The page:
As great as James Cagney is, there’s something very odd about seeing him in a Western. There’s nothing wrong with his performance here as the hard-edged horse rancher who’s quick to lynch the people that cross him, he’s really quite good, he’s just…distracting. It makes the heartfelt story difficult to take seriously in spots, but overall it’s a compelling western that’s good but not great.
Vera Cruz is an incredibly influential Western from 1954 starring two of my favorite actors, Burt Lancaster and Gary Cooper. Robert Aldrich directs the two greats in a story about an ex-Confederate soldier who teams up with a gunslinger and his gang to help escort a countess to the city of Vera Cruz. But when everyone finds out about the large amount of gold they’re secretly transporting it’s every man and woman for themselves.
While the film is tame by today’s standards, at the time it was one of the first Hollywood Westerns to really tap into the cynicism and amoral brutality of the old west. It was no doubt an influence to filmmakers like Sergio Leone and Sam Peckinpah, whose films a decade later would revolutionize the genre. With revolution, romance, and a hell of a shootout at the end, I’m not sure what more you need in a Western.
Night Passage is one of those films that may not have a terribly interesting story, but the presence of Jimmy Stewart and the beautiful Colorado scenery sure help to hold your attention. Stewart is an accordion playing man working for the railroad to safely deliver a $10,000 payroll to the railroad workers. When the train is hijacked he hides the money in the shoe box of a little boy, who just happens to be friends with one of the outlaws trying to steal it. There’s a fair amount of tension as our hero spends the rest of the film fighting to get the money back, save the little boy, and save his reputation.
I’ve always been a fan of Stewart’s westerns — he’s the gentler answer to someone like John Wayne. The caring cowboy who can still kick some ass when need be. While Night Passage isn’t one of his more notable films, it’s still a decent effort that’s traditional without being overly stereotypical.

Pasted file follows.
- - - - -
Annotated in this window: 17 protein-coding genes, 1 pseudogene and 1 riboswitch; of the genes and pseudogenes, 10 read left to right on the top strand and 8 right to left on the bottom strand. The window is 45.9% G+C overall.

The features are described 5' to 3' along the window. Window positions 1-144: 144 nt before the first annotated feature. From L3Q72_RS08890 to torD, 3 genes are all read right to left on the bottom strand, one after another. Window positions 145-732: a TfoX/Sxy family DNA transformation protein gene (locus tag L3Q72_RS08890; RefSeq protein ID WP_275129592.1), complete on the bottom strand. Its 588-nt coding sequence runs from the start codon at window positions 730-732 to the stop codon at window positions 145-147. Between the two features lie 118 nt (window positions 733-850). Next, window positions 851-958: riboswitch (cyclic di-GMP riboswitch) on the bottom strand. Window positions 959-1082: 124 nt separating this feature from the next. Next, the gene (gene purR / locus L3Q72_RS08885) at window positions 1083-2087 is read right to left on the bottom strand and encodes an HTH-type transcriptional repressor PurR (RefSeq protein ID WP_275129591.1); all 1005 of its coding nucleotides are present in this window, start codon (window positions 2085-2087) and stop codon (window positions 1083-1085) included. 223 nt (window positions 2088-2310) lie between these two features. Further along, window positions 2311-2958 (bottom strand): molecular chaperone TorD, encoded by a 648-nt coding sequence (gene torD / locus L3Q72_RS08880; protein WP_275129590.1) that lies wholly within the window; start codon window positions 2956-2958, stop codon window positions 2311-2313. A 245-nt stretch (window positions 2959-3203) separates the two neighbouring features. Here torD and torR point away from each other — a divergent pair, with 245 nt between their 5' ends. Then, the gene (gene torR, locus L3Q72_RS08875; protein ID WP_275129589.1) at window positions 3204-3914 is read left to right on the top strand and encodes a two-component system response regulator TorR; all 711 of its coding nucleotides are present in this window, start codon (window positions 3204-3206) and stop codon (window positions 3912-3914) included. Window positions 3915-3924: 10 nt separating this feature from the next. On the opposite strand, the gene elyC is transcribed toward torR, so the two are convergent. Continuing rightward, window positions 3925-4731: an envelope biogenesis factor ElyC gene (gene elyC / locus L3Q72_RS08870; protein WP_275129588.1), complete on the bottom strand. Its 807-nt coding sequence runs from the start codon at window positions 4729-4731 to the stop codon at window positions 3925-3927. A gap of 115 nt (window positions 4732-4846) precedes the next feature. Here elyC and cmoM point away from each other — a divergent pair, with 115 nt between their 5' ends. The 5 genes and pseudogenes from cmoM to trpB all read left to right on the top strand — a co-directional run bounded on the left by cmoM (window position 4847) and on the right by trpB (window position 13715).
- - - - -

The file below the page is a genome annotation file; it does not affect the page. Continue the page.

The Left Handed Gun is one of those films that may not be the greatest, but it’s admirable for its ambition. This was director Arthur Penn’s feature debut and what the film lacks he helps make up for in sheer energy. Paul Newman is slightly miscast as Billy the Kid but he still gives it his all, and while he gets an “A” for effort I couldn’t help thinking how much better the film would have been had James Dean been alive to take on the role.
Despite its shortcomings The Left Handed Gun is still a striking film visually, with stark black and white photography and ominous undertones; I have to admit I’m a sucker for noir-like westerns. All in all it’s a good-but-not-great film that’s worth checking out.
Dial ‘M’ for Murder (1954)
Dir. Alfred Hitchcock
I grew up watching Dial ‘M’ for Murder and it’s long been one of my favorites from the “Master of Suspense”. For a film that takes place solely (with two small exceptions) inside an apartment, it’s amazing how he maneuvers through the plot. Even with these limitations Hitchcock utilizes magnificent staging and camera work so you never once feel claustrophobic. As he’d proven with Lifeboat and Rope, he has a knack for creating suspense in tight spaces. Everything in the film has these subtle nuances that add to the experience, from the cinematography to the music to the facial expressions of the characters. To this day it gives me chills when Grace Kelly screams out “I saw his eyes!”.
As a whole the film plays out like an elegantly choreographed dance. The characters waltz around each other in each scene, which is particularly noticeable in the scene between Wendice and Swann. We spend the latter part of the film watching Wendice and Chief Inspector Hubbard in a mental tango as one tries to outsmart the other. Even after seeing it so many times it continues to grip me because it’s so intellectually and visually stimulating. The film was shot specifically for 3-D (and it helps to know this fact), so everything in the frame is deliberately placed so that you feel like you’re in the room. And man what I would give to have a chance to see this in 3-D on the big screen, I would imagine it’s pretty spectacular (albeit headache inducing). With or without that extra dimension, it’s just a wonderful film that showcases Hitchcock’s mastery as a filmmaker.